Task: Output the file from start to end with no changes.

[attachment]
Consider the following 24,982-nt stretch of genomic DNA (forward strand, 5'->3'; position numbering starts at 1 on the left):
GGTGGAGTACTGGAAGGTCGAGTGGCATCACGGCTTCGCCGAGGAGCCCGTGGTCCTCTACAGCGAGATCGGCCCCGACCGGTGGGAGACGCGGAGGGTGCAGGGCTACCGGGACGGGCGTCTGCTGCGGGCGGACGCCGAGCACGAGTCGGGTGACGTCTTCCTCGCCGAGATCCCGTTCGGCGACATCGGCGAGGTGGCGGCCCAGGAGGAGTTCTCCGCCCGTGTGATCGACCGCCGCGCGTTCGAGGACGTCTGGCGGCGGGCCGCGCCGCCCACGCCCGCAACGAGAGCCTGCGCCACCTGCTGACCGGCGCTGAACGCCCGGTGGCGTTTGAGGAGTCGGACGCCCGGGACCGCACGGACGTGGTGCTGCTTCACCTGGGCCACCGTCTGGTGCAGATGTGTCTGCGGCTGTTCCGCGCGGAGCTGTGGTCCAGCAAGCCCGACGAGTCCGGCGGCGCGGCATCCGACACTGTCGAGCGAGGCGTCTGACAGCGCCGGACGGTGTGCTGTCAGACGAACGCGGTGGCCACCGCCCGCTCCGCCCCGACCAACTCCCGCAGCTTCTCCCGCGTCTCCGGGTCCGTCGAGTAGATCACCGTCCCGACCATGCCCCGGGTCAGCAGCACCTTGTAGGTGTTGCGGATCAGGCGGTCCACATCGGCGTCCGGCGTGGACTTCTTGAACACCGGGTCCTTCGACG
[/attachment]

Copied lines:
Consider the following 24,982-nt stretch of genomic DNA (forward strand, 5'->3'; position numbering starts at 1 on the left):
GGTGGAGTACTGGAAGGTCGAGTGGCATCACGGCTTCGCCGAGGAGCCCGTGGTCCTCTACAGCGAGATCGGCCCCGACCGGTGGGAGACGCGGAGGGTGCAGGGCTACCGGGACGGGCGTCTGCTGCGGGCGGACGCCGAGCACGAGTCGGGTGACGTCTTCCTCGCCGAGATCCCGTTCGGCGACATCGGCGAGGTGGCGGCCCAGGAGGAGTTCTCCGCCCGTGTGATCGACCGCCGCGCGTTCGAGGACGTCTGGCGGCGGGCCGCGCCGCCCACGCCCGCAACGAGAGCCTGCGCCACCTGCTGACCGGCGCTGAACGCCCGGTGGCGTTTGAGGAGTCGGACGCCCGGGACCGCACGGACGTGGTGCTGCTTCACCTGGGCCACCGTCTGGTGCAGATGTGTCTGCGGCTGTTCCGCGCGGAGCTGTGGTCCAGCAAGCCCGACGAGTCCGGCGGCGCGGCATCCGACACTGTCGAGCGAGGCGTCTGACAGCGCCGGACGGTGTGCTGTCAGACGAACGCGGTGGCCACCGCCCGCTCCGCCCCGACCAACTCCCGCAGCTTCTCCCGCGTCTCCGGGTCCGTCGAGTAGATCACCGTCCCGACCATGCCCCGGGTCAGCAGCACCTTGTAGGTGTTGCGGATCAGGCGGTCCACATCGGCGTCCGGCGTGGACTTCTTGAACACCGGGTCCTTCGACG